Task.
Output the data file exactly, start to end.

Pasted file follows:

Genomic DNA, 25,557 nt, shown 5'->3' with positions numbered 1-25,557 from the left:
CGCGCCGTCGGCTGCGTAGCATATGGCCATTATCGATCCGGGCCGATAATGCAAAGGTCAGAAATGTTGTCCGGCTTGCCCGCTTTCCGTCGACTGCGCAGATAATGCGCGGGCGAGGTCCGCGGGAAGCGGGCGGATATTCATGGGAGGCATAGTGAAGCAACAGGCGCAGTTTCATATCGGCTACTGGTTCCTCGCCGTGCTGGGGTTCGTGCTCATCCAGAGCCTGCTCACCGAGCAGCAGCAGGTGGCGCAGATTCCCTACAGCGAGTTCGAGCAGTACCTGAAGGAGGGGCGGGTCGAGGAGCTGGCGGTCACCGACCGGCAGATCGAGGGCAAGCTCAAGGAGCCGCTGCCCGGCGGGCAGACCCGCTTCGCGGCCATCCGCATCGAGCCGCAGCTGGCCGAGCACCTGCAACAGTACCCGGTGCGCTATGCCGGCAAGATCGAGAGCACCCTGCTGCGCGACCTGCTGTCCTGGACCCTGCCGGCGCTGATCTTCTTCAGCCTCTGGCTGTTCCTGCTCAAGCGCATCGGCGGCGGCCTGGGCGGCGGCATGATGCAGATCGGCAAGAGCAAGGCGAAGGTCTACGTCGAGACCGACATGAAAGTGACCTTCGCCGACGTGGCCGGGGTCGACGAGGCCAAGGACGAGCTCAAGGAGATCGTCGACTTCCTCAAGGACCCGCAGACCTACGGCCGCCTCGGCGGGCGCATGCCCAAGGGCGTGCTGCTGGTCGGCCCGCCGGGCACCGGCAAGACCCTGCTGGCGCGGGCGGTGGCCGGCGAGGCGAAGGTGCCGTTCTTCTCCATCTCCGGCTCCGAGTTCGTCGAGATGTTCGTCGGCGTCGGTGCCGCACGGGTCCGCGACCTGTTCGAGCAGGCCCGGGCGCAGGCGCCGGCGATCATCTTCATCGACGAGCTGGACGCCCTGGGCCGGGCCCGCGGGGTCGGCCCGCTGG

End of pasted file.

Genomic DNA, 25,557 nt, shown 5'->3' with positions numbered 1-25,557 from the left:
CGCGCCGTCGGCTGCGTAGCATATGGCCATTATCGATCCGGGCCGATAATGCAAAGGTCAGAAATGTTGTCCGGCTTGCCCGCTTTCCGTCGACTGCGCAGATAATGCGCGGGCGAGGTCCGCGGGAAGCGGGCGGATATTCATGGGAGGCATAGTGAAGCAACAGGCGCAGTTTCATATCGGCTACTGGTTCCTCGCCGTGCTGGGGTTCGTGCTCATCCAGAGCCTGCTCACCGAGCAGCAGCAGGTGGCGCAGATTCCCTACAGCGAGTTCGAGCAGTACCTGAAGGAGGGGCGGGTCGAGGAGCTGGCGGTCACCGACCGGCAGATCGAGGGCAAGCTCAAGGAGCCGCTGCCCGGCGGGCAGACCCGCTTCGCGGCCATCCGCATCGAGCCGCAGCTGGCCGAGCACCTGCAACAGTACCCGGTGCGCTATGCCGGCAAGATCGAGAGCACCCTGCTGCGCGACCTGCTGTCCTGGACCCTGCCGGCGCTGATCTTCTTCAGCCTCTGGCTGTTCCTGCTCAAGCGCATCGGCGGCGGCCTGGGCGGCGGCATGATGCAGATCGGCAAGAGCAAGGCGAAGGTCTACGTCGAGACCGACATGAAAGTGACCTTCGCCGACGTGGCCGGGGTCGACGAGGCCAAGGACGAGCTCAAGGAGATCGTCGACTTCCTCAAGGACCCGCAGACCTACGGCCGCCTCGGCGGGCGCATGCCCAAGGGCGTGCTGCTGGTCGGCCCGCCGGGCACCGGCAAGACCCTGCTGGCGCGGGCGGTGGCCGGCGAGGCGAAGGTGCCGTTCTTCTCCATCTCCGGCTCCGAGTTCGTCGAGATGTTCGTCGGCGTCGGTGCCGCACGGGTCCGCGACCTGTTCGAGCAGGCCCGGGCGCAGGCGCCGGCGATCATCTTCATCGACGAGCTGGACGCCCTGGGCCGGGCCCGCGGGGTCGGCCCGCTGG